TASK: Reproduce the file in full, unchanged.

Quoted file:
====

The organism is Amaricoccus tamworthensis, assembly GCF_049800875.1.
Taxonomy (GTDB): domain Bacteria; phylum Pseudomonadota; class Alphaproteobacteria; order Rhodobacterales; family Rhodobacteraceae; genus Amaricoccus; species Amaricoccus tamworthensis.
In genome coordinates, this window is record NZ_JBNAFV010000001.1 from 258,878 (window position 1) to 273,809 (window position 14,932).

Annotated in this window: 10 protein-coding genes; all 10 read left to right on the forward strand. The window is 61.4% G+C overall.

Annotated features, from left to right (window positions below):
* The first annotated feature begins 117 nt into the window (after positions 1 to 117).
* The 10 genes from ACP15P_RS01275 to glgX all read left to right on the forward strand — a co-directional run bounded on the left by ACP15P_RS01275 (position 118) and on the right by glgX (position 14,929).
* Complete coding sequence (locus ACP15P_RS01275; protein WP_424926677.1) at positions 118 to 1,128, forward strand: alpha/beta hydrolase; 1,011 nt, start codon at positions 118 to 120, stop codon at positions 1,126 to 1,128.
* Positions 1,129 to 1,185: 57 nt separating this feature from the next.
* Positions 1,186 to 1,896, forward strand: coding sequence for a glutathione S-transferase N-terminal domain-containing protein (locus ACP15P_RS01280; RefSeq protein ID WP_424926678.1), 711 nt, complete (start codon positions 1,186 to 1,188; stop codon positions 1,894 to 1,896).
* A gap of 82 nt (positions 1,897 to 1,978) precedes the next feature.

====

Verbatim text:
The organism is Amaricoccus tamworthensis, assembly GCF_049800875.1.
Taxonomy (GTDB): domain Bacteria; phylum Pseudomonadota; class Alphaproteobacteria; order Rhodobacterales; family Rhodobacteraceae; genus Amaricoccus; species Amaricoccus tamworthensis.
In genome coordinates, this window is record NZ_JBNAFV010000001.1 from 258,878 (window position 1) to 273,809 (window position 14,932).

Annotated in this window: 10 protein-coding genes; all 10 read left to right on the forward strand. The window is 61.4% G+C overall.

Annotated features, from left to right (window positions below):
* The first annotated feature begins 117 nt into the window (after positions 1 to 117).
* The 10 genes from ACP15P_RS01275 to glgX all read left to right on the forward strand — a co-directional run bounded on the left by ACP15P_RS01275 (position 118) and on the right by glgX (position 14,929).
* Complete coding sequence (locus ACP15P_RS01275; protein WP_424926677.1) at positions 118 to 1,128, forward strand: alpha/beta hydrolase; 1,011 nt, start codon at positions 118 to 120, stop codon at positions 1,126 to 1,128.
* Positions 1,129 to 1,185: 57 nt separating this feature from the next.
* Positions 1,186 to 1,896, forward strand: coding sequence for a glutathione S-transferase N-terminal domain-containing protein (locus ACP15P_RS01280; RefSeq protein ID WP_424926678.1), 711 nt, complete (start codon positions 1,186 to 1,188; stop codon positions 1,894 to 1,896).
* A gap of 82 nt (positions 1,897 to 1,978) precedes the next feature.